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Technology: A Complex History


Yglesias says I don’t understand the problem with techno-optimism. He argues that the real problem is that our technological revolution hasn’t gone far enough and, because of natural resource limitations and other issues, has its limits:

Once upon a time, middle class American households had to spend an incredible amount of time washing laundry and dishes by hand. Nowadays, the mass public can afford dishwashers and washer/dryers. When people in the 1960s imagined the future, they imagined robot maids becoming a mass market appliance and creating an even more utopian outcome for middle class families. You wouldn’t even need to load and unload the dishwasher or fold the laundry! Every workaday guy with a job on the sprocket line could live like a wealthy man with a live-in full-time housekeeper. It hasn’t happened. But the world would be a better place if it had.

As a U.S. historian who works a lot on the history of technology, I certainly don’t misunderstand its history. Yglesias is not wrong exactly, but that he has a classically American way of thinking about these issues that overlooks the deep complexity of how technology has changed how we live. The story is mostly good, but somewhat bad and certainly very complex. But discussions of technology in our society have little room for criticism or complexity. Americans believe in their hearts and souls that technology is an unabashed good. Yglesias reflects this.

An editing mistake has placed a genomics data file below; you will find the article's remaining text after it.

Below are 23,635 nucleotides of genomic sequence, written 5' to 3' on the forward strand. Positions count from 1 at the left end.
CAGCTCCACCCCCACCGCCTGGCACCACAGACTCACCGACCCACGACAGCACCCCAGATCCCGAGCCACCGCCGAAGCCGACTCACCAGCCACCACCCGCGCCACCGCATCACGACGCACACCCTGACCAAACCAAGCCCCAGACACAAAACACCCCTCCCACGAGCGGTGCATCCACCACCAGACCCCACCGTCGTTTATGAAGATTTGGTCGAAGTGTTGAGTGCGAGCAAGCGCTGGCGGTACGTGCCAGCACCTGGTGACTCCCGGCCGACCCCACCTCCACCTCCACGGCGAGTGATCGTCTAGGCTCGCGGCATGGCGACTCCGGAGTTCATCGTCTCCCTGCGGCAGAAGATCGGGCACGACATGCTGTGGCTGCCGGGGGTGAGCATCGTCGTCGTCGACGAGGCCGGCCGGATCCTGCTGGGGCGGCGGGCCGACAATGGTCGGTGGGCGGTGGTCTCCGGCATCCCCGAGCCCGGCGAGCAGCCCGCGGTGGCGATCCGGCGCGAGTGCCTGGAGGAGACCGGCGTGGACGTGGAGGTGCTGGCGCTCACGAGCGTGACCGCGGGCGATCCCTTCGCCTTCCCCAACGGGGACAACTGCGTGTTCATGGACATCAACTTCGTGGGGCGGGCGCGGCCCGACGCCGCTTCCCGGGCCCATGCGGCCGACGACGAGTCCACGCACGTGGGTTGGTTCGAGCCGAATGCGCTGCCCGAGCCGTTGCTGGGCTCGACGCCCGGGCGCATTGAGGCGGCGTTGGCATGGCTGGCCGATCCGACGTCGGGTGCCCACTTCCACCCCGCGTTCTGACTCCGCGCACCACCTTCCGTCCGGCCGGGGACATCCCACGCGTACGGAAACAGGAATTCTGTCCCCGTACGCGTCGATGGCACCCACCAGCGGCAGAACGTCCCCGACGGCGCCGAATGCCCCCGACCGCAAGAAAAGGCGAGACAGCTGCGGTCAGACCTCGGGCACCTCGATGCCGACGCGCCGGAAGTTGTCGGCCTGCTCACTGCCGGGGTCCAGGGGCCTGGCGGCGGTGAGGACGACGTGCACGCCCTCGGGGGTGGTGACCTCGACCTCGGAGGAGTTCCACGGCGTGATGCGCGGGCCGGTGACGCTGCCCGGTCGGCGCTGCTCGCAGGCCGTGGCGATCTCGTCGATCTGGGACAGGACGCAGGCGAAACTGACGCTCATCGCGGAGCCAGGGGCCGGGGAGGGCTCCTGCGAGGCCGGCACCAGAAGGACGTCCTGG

This isn’t at all to understate how technology has changed our lives. We live lives that would be totally unrecognizable to the Revolutionary War generation. The steam engine, the canal, the railroad, the automobile, the assembly line, concrete, Bessemer steel, the cotton gin, modern dams, the automobile, interstate highways, radio, television, movies, the internet, I could go on and on and on. We are a nation that defines itself as a technological dynamo. We idolize inventors or innovators like Thomas Edison, Alexander Graham Bell, and Henry Ford, not to mention Bill Gates and Steve Jobs.

Nor would I argue that on the balance, technology hasn’t improved our lives. Would I rather live in 2011 or 1911 or 1811? The answer is obviously 2011, what with its medicine and information and cars. People live longer lives, in more comfort, and with a higher standard of living than one or two centuries ago.

But has the history of technology been a unvarnished golden history, improving our lives of drudgery to life us up into a golden tomorrow?

Technology needs to be contextualized within history. The technology of the Gilded Age definitely moved the economy forward, but at tremendous cost to working people. Technology did not make their lives better. Maybe their children. And before you say that the big factories of the U.S. gave immigrants jobs, note that it was technological innovation and the centralization of power and money in elite hands in their home countries that forced most of these people out of their traditional lifestyles, making it impossible to live on the land. Whether or not that turned out better for them is both dubious and irrelevant, because they didn’t have much choice in the matter. You see a very similar story propelling migration out of Mexico and Central America today.